In other excerpts of the documentary, printed in The Observer newspaper yesterday, members of Mr Blair's inner circle said the Prime Minister agreed to commit troops to the March 2003 US-led invasion of Iraq despite believing that the US had failed to prepare adequately for post-war reconstruction.
Britain's Channel 4 will air the first part of The Rise and Fall of Tony Blair on Saturday.
Two stories from 'The Herald'...
Former Navy chief warns over soaring cost of ground forces
IAN BRUCE, Defence Correspondent
June 18 2007
Sir Alan West, who retired last year as First Sea Lord and head of the Navy, has warned that the costly demands of Iraq and Afghanistan might make cancellation of the carrier project attractive to a hard-pressed MoD.
Despite government statements that "urgent operational requirements" (UORs) such as new mine-protected vehicles and extra helicopters are met from Treasury contingency funds, this is not always the case.
The defence equipment budget, already overstretched by paying for Typhoon Eurofighters, Type 45 destroyers, Astute submarines and new Nimrod surveillance aircraft, is now being tapped to pay for unplanned kit for the Army's front lines. Six Merlin helicopters bought from Denmark in March to shore up battlefield mobility will cost £180m. All of that has to be taken from the equipment budget and will not be underwritten by the Treasury.
Insiders say the Treasury meets only 60% of many UORs from the contingency war chest, leaving the MoD to find the rest from its existing, overstretched budget. A review of defence spending priorities has been under way since last year and most senior officers say money is being funnelled away from the Navy and the RAF to support ground forces facing daily combat.
Sir Alan, who spent three years arguing the strategic case for two large aircraft carriers, said: "There are still those in the MoD challenging the requirement for their own parochial reasons.
"The pressures of the Comprehensive Spending Review make the large piece of equipment programme money that has not yet been committed highly attractive to those running much less important projects who can see a painful squeeze coming."
If the carriers were cancelled, Sir Alan believes the consequences would be far-reaching for decades to come and would endanger the UK's security. "I see the CVF project as a make-or-break challenge for the MoD and, indeed, a litmus test for the government's commitment to defence," he added.
Meanwhile, The Herald can reveal that the UK is delaying the in-service date of the US-designed F35 future strike fighters intended for the carrier force until at least 2017.
Britain was due to take delivery of 150 of the stealth aircraft from 2014 onwards in a £10bn deal.
The MoD is now facing a financial "black hole" as major bills become due for multi- billion pound projects in the middle of the next decade and is trying to delay deliveries to spread the load.
And this editorial...
Taliban's grim reminder
Yesterday's suicide bomb on a police bus in the heart of Kabul was one of the deadliest since the Taliban was ousted from Afghanistan in 2001. The scale of the carnage ensured the kind of headlines that the Taliban has been desperate to achieve to bolster its case that the government and the Nato-led forces have lost control of the country. Although final numbers are in dispute, it seems that at least 35 people were killed, 22 of whom were police instructors, and many others injured. There can be no doubt that it was a successfully targeted attack on a bus taking police officers to their beats, with the bomber boarding when it stopped to pick up additional officers.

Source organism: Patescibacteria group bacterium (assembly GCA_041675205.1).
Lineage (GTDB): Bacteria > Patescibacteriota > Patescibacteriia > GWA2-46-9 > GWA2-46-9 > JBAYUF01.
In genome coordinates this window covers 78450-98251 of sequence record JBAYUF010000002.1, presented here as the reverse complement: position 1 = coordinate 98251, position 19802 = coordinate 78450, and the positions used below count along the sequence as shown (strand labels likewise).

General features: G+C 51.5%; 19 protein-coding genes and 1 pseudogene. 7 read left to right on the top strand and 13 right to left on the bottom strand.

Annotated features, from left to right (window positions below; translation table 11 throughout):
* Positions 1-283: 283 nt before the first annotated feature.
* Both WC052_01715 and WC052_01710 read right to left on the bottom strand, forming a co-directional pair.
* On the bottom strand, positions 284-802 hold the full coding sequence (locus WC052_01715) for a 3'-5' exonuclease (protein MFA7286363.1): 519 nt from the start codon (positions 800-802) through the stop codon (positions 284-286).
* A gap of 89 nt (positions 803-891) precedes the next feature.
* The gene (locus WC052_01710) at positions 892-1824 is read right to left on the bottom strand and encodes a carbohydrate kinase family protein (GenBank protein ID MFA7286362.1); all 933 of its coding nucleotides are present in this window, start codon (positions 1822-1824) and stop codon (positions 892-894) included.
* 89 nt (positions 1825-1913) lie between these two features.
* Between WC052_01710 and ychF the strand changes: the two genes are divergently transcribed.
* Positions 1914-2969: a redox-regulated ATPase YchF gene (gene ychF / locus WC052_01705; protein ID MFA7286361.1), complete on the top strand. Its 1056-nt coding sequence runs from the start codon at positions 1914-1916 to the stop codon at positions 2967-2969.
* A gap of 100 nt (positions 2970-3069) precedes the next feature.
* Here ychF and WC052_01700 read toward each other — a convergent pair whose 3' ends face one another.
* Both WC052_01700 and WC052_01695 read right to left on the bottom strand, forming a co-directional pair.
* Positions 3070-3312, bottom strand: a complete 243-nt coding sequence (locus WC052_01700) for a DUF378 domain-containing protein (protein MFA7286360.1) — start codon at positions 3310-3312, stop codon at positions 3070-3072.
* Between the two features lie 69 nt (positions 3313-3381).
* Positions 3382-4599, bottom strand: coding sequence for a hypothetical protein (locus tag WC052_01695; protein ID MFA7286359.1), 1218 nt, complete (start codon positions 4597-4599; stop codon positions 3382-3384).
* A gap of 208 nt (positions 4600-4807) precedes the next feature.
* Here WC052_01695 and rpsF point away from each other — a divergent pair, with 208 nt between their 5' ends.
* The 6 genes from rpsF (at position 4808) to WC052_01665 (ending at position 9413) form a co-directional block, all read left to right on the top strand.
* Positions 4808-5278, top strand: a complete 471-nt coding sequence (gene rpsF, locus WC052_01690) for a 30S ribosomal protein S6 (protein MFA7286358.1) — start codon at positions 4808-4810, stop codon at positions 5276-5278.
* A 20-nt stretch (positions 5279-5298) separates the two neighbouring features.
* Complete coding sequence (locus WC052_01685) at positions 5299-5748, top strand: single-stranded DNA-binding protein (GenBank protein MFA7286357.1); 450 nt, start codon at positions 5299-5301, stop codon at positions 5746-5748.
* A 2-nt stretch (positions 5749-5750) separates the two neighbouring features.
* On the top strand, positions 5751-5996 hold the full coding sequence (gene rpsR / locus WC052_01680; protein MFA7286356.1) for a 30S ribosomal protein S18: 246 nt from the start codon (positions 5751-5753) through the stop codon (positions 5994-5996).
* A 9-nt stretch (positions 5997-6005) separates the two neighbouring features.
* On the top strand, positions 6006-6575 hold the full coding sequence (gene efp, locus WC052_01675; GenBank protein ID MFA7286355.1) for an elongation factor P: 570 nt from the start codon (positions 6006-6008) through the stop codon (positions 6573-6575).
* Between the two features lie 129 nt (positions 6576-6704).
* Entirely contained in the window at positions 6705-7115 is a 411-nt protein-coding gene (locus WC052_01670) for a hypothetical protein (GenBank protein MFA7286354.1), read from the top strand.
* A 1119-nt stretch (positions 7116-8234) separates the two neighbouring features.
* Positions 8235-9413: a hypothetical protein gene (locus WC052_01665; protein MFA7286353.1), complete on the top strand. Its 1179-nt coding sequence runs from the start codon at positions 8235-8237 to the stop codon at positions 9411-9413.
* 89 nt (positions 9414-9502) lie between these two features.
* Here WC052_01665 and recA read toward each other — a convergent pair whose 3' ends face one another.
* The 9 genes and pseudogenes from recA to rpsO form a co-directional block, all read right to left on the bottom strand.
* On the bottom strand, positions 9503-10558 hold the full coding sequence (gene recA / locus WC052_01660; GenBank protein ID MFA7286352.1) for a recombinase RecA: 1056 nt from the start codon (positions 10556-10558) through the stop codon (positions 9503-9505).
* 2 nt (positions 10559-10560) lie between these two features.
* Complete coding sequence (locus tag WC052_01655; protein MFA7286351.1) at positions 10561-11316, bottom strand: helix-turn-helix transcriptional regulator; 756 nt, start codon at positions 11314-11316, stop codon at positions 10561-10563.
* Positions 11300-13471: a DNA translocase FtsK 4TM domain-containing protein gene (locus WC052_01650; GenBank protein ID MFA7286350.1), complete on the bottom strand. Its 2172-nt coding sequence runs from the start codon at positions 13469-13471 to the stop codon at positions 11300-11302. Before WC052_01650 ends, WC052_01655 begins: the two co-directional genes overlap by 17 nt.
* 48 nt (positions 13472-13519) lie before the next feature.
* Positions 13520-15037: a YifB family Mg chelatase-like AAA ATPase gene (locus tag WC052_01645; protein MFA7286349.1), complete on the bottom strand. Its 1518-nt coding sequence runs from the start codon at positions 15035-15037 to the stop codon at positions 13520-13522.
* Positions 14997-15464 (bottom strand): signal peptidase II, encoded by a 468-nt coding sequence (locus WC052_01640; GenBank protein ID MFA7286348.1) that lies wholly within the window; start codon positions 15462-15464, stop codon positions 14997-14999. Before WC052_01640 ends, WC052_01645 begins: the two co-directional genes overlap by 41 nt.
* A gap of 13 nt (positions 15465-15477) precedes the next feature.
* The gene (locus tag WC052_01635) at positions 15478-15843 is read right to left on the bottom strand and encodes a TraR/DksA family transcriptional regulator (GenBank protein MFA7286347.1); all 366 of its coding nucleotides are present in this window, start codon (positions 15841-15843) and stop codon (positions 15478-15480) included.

With more deaths and injuries among civilian bystanders prevented only by the fact the police bus was blocked by another bus, the insidious effect of such attacks is also bolstered, making ordinary people scared of the police, because they fear an attack.
With Nato-led forces reporting that they had repelled incursions by the Taliban in their spring offensive in Afghanistan, there was a tendency to refocus our attention on Iraq, but this fifth suicide attack in three days - the first four having already killed 14 people - is the grimmest of reminders that the Taliban forces have also been looking to Iraq and al Qaeda.
The group scarcely needs confirmation of the effectiveness of suicide bombing. In its long battle to oust the elected government of President Hamid Karzai, the tactic first killed at least 26 people and wounded 150 in a car bombing in Kabul in 2002. The years since have seen a series of suicide bombs; just a month ago three blasts in one day killed 21 police officers.
All this is on top of increasing casualties among the foreign troops, the British contingent of which is fighting in particularly difficult terrain in Helmand province. According to a senior British Army surgeon, injured soldiers face a delay of seven hours in reaching a field hospital. Lt Col Paul Parker lays the blame for delays - in both Afghanistan and Iraq - on a lack of dedicated helicopter ambulances and too many layers of command. This is a variation on the complaints we have heard before about the shortage of specialist equipment for the task we have dispatched our armed forces to carry out.
This must be properly addressed. The least we can do for the people who put their lives on the line for the betterment of the world is to give them the best possible chance of survival: that means an effective command structure as well as enough vehicles without having to borrow them from the Estonians or others. That the MoD is to provide 14 additional helicopters for Afghanistan over the next two years is welcome news, but a salutary reminder that there will be no quick solution.
Two from the Telegraph'...
MoD shunned chance to hire more helicopters
By Thomas Harding, Defence Correspondent
The Ministry of Defence has for a year ignored a £20 million deal to hire transport helicopters from a British firm which could have resolved the transportation shortage in Afghanistan.